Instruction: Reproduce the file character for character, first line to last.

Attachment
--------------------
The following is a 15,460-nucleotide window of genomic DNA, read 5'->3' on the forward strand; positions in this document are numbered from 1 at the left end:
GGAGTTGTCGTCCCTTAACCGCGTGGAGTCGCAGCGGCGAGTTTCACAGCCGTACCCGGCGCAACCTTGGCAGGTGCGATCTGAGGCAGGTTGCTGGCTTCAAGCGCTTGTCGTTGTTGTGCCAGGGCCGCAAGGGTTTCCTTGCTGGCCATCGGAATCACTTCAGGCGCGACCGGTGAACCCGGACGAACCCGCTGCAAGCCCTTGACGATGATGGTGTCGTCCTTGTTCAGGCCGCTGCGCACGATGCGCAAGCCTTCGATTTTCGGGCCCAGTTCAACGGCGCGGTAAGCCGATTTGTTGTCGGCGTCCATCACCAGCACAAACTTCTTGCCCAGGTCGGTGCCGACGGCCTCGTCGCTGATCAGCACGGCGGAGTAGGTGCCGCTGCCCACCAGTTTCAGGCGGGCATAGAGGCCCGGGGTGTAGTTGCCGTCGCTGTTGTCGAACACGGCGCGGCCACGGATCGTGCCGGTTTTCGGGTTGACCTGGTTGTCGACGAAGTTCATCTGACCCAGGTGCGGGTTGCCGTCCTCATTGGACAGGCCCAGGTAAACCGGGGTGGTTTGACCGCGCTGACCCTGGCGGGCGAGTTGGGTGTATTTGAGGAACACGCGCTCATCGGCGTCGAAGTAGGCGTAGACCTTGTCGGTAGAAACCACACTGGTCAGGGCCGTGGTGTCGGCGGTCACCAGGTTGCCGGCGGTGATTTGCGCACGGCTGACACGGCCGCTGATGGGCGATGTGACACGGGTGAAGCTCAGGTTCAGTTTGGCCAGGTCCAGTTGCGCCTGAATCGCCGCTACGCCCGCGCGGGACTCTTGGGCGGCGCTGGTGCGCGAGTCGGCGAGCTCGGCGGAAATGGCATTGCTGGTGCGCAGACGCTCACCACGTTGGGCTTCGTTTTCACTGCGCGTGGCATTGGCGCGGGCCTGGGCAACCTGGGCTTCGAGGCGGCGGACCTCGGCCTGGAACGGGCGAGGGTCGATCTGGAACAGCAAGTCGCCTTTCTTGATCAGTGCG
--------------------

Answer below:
The following is a 15,460-nucleotide window of genomic DNA, read 5'->3' on the forward strand; positions in this document are numbered from 1 at the left end:
GGAGTTGTCGTCCCTTAACCGCGTGGAGTCGCAGCGGCGAGTTTCACAGCCGTACCCGGCGCAACCTTGGCAGGTGCGATCTGAGGCAGGTTGCTGGCTTCAAGCGCTTGTCGTTGTTGTGCCAGGGCCGCAAGGGTTTCCTTGCTGGCCATCGGAATCACTTCAGGCGCGACCGGTGAACCCGGACGAACCCGCTGCAAGCCCTTGACGATGATGGTGTCGTCCTTGTTCAGGCCGCTGCGCACGATGCGCAAGCCTTCGATTTTCGGGCCCAGTTCAACGGCGCGGTAAGCCGATTTGTTGTCGGCGTCCATCACCAGCACAAACTTCTTGCCCAGGTCGGTGCCGACGGCCTCGTCGCTGATCAGCACGGCGGAGTAGGTGCCGCTGCCCACCAGTTTCAGGCGGGCATAGAGGCCCGGGGTGTAGTTGCCGTCGCTGTTGTCGAACACGGCGCGGCCACGGATCGTGCCGGTTTTCGGGTTGACCTGGTTGTCGACGAAGTTCATCTGACCCAGGTGCGGGTTGCCGTCCTCATTGGACAGGCCCAGGTAAACCGGGGTGGTTTGACCGCGCTGACCCTGGCGGGCGAGTTGGGTGTATTTGAGGAACACGCGCTCATCGGCGTCGAAGTAGGCGTAGACCTTGTCGGTAGAAACCACACTGGTCAGGGCCGTGGTGTCGGCGGTCACCAGGTTGCCGGCGGTGATTTGCGCACGGCTGACACGGCCGCTGATGGGCGATGTGACACGGGTGAAGCTCAGGTTCAGTTTGGCCAGGTCCAGTTGCGCCTGAATCGCCGCTACGCCCGCGCGGGACTCTTGGGCGGCGCTGGTGCGCGAGTCGGCGAGCTCGGCGGAAATGGCATTGCTGGTGCGCAGACGCTCACCACGTTGGGCTTCGTTTTCACTGCGCGTGGCATTGGCGCGGGCCTGGGCAACCTGGGCTTCGAGGCGGCGGACCTCGGCCTGGAACGGGCGAGGGTCGATCTGGAACAGCAAGTCGCCTTTCTTGATCAGTGCG